By contrast, in the case of the developmental state, Khan shows how economic rents can be generated, managed, and eventually phased out as part of a strategic state formation process underpinned by a national development agenda. In this state type, rents are managed to maintain political stability, and their transfer to capitalists is conditional upon performance. Rent seeking entails mainly lobbying by emerging capitalists to obtain specific types of rents: income transfers, redistributive rents, or temporary monopoly rents. In the historical experience cited by Khan, moderate or high economic growth often ensues in such states. In the least developed state type, the client state, on the other hand, transfers from external sources are critical for state survival and are handed down to internal factions through a client state intermediary. Resources are used and managed (often mismanaged) through illegal channels by public officials to maintain security and political control. Economic outcomes can range from moderate growth, if an economic integration strategy is pursued with the patron state(s), to vulnerable, uncertain growth in cases where the patron state relates to its client in the context of a strategy that the authors term asymmetric containment.
Khan's introductory chapter as well as the following chapter, which he wrote with sociologist Jamil Hilal, present the volume's central findings on the interrelationship between Palestinian state formation under the PA and rent management, focusing on the specificities of the Palestinian self-government arrangements established by the Oslo accords. Their analysis finds "moderate evidence" in the Palestinian experience of practices prevalent in the predatory and fragmented clientelist models, in the form of some extortion and economically damaging monopolies, and factional resource allocation, respectively.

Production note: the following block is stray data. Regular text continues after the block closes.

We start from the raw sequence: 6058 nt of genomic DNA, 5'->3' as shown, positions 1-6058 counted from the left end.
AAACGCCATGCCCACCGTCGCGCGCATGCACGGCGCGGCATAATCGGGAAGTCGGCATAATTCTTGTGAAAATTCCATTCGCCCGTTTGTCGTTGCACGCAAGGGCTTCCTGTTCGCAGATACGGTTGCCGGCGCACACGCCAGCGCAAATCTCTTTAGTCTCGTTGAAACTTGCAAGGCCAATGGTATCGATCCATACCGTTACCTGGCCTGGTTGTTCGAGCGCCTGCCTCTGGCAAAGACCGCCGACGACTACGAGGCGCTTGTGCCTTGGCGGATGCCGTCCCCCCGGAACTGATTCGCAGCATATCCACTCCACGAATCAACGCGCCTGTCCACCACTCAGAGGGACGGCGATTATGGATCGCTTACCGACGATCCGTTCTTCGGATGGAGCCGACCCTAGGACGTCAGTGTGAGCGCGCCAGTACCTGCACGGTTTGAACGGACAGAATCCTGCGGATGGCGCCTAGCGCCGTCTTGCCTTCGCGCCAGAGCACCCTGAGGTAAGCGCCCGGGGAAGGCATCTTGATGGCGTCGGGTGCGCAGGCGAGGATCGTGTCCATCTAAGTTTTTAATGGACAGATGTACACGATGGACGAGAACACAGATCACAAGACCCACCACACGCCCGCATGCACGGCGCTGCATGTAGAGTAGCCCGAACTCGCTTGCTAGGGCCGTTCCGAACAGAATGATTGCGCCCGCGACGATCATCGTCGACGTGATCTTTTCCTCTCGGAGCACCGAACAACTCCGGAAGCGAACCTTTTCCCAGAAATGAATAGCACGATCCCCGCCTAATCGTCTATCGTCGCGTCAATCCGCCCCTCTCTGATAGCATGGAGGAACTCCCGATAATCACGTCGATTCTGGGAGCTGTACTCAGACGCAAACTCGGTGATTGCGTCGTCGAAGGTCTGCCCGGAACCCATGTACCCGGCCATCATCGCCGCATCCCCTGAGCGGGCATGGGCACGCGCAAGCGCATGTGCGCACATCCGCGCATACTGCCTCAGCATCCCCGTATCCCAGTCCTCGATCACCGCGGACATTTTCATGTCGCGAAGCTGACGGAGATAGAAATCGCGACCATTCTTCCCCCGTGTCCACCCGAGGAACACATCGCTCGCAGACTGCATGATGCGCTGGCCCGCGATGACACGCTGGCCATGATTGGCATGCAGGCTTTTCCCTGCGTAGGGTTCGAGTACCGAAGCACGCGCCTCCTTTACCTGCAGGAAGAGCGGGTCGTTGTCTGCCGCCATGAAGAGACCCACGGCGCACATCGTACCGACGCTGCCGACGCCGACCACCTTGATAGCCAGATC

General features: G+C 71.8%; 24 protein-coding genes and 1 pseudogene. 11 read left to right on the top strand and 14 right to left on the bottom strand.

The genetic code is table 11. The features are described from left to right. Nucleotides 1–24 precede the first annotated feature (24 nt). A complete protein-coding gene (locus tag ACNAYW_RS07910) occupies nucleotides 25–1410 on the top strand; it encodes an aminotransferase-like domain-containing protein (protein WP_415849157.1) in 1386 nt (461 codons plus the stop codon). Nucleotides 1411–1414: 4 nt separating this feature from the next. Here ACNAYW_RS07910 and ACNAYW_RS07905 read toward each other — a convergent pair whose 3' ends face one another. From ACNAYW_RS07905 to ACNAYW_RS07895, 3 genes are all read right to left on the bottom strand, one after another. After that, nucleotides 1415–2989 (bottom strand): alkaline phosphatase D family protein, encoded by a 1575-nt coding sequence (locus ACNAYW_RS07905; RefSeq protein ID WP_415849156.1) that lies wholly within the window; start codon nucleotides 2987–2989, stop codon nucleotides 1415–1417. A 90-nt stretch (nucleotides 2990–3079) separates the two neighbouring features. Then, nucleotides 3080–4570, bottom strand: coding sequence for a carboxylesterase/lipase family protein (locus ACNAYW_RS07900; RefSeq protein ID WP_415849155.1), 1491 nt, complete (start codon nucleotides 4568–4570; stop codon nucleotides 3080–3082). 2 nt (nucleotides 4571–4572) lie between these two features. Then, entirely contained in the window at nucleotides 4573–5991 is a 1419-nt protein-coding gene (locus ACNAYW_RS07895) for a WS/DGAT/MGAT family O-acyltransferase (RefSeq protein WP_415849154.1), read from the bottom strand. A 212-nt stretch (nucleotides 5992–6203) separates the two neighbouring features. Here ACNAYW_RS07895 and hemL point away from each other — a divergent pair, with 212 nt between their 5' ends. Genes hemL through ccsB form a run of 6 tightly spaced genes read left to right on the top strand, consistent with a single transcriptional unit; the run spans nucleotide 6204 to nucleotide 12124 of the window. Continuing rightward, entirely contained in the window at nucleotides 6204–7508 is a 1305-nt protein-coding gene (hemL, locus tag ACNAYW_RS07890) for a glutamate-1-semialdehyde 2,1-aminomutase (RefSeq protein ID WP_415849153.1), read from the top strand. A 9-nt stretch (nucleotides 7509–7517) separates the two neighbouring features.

A central tenet of the book's analysis is that the Oslo economic accords, and in particular the manner in which they were implemented within the prevailing balance of economic and political/security power between the two sides, were viewed (and used) by Israel as the instrument of an overriding economic containment policy. In fact, the book evaluates the economic record of the 1994-2000 interim period as having been primarily determined by Israel's political/security needs which entailed a gradual disengagement from the economic integration strategy underpinning the Oslo regime. Though this research precedes the Israeli Gaza disengagement plan of 2004, events since then have only confirmed that the New Middle East touted by Shimon Peres at the height of the peace process in the 1990s is a long-forgotten vision (mirage?) of cooperation that has been reduced today to barriers, checkpoints, no-go zones, and closures. While major economic links remain, especially in trade and finance, few common interests are perceived by either of the sides and cooperation in labor, investment, and other Oslo-period joint ventures is almost nonexistent.